(Host) State utility regulators will soon decide whether to approve the sale of the Vermont Yankee nuclear plant. But before the Public Service Board rules on the sale, it wants to know about a multi-million dollar fund that’s supposed to be used to dismantle the reactor.
VPR’s John Dillon reports:
(Dillon) When the Vermont Yankee nuclear plant shuts down, the operators are supposed to dismantle all the nuclear components and remove all radiation from the site. The process is called decommissioning and over the years utilities have collected money from ratepayers to pay for this expensive job. The decommissioning fund is now worth than $300 million. That money is invested and will grow over time.
The buyers of the Yankee plant, the Entergy Corporation of Louisiana, want to keep money that’s left over after the decommissioning job. The Public Service Board has just asked all the parties involved in the sale if the Entergy plan is legally justified.
(John Block) "I think the Board has some genuine concerns about the issue …."
(Dillon) John Block represents the Citizens Awareness Network, a group that’s raised questions about how the decommissioning fund will be used. Block says that federal regulations require that any surplus in the decommissioning fund must be returned to ratepayers.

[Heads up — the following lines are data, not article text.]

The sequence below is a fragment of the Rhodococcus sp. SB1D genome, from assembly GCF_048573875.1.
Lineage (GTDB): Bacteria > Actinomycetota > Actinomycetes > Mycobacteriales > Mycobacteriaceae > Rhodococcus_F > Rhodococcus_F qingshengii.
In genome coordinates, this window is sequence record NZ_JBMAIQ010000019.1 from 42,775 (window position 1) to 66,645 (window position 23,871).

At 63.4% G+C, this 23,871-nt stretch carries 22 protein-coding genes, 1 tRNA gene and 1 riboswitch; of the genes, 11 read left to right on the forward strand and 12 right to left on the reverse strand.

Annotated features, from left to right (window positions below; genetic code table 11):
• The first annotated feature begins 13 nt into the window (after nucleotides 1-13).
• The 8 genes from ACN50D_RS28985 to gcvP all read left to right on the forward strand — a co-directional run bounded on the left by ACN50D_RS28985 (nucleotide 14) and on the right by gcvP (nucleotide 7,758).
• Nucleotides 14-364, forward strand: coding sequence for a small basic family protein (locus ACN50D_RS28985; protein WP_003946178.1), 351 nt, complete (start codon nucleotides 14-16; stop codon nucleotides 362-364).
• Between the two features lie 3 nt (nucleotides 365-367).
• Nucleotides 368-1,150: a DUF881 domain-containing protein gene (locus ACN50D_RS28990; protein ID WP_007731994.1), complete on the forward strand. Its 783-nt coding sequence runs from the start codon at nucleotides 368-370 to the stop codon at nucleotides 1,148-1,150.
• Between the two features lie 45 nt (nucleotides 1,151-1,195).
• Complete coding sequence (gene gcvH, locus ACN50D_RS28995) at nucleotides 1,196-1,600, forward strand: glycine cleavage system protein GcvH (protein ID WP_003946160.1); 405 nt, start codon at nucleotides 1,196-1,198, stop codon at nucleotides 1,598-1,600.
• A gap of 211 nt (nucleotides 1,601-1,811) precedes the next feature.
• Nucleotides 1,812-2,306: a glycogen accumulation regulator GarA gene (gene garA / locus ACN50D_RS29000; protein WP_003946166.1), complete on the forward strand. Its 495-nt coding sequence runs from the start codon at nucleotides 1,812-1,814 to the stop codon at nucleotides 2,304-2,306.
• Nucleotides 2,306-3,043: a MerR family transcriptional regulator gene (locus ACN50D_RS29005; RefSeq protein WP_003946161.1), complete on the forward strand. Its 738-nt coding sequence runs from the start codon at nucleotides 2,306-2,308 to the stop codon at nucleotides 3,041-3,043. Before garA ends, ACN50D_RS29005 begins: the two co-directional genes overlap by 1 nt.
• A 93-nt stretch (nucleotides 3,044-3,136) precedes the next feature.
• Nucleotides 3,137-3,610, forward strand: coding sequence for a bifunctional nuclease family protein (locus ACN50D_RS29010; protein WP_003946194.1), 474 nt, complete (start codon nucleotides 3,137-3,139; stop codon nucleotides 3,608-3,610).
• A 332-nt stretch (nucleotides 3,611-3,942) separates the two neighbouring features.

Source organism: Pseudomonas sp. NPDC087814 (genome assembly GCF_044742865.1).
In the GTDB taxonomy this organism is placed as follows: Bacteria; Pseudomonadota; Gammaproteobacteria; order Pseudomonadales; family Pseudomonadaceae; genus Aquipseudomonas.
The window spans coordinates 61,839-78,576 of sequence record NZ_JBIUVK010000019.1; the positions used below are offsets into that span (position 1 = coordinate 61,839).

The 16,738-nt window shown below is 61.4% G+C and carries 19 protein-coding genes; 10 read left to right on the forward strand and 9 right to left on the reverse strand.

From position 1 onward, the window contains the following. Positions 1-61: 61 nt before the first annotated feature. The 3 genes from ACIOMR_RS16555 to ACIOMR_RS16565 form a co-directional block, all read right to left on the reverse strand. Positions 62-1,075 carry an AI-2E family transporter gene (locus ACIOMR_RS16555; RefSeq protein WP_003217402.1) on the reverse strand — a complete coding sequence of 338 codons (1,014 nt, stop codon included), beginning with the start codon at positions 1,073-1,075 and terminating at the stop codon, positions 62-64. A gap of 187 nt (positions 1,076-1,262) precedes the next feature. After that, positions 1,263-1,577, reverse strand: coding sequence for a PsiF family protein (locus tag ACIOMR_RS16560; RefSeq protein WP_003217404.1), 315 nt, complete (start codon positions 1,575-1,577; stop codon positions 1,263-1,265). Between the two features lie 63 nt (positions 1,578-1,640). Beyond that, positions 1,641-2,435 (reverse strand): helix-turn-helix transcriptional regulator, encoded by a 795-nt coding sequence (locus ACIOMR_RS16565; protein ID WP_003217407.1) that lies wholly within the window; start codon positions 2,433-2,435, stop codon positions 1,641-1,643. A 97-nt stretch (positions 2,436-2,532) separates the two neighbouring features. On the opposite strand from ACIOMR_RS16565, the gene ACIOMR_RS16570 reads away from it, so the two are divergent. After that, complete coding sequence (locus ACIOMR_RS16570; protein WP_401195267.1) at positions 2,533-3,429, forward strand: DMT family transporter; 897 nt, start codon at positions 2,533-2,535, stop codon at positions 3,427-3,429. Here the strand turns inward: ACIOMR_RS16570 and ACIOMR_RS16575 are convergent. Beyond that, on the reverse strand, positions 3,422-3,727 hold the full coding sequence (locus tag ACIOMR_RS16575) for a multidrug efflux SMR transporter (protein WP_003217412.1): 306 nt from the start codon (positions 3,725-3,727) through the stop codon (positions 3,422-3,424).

But Block says the state agency that represents ratepayers struck a deal Â– called a memorandum of understanding – that would allow Entergy to keep some of the excess money:
(Block) "So the promise in the Department of Public Service’s memorandum of understanding Â– which is up for Board approval Â– that they get to share in that fund may in fact be quite a substantial windfall for the utility."
(Dillon) It’s not clear just how much money is at stake. The Public Service Board heard testimony in secret on the issue. James Dumont, a lawyer for an anti-nuclear group, attended the closed-door hearings:
(Dumont) "How much is that surplus? We have reliable evidence on that under oath in front of the Public Service. Unfortunately, Entergy wants that information kept secret and the Board has so far agreed to keep that information from the public. So I have an answer to that, but I can’t tell you."
(Dillon) The Public Service Board says those involved in the Yankee sale must provide their answers on the decomissioning fund by Monday.
For Vermont Public Radio, I’m John Dillon.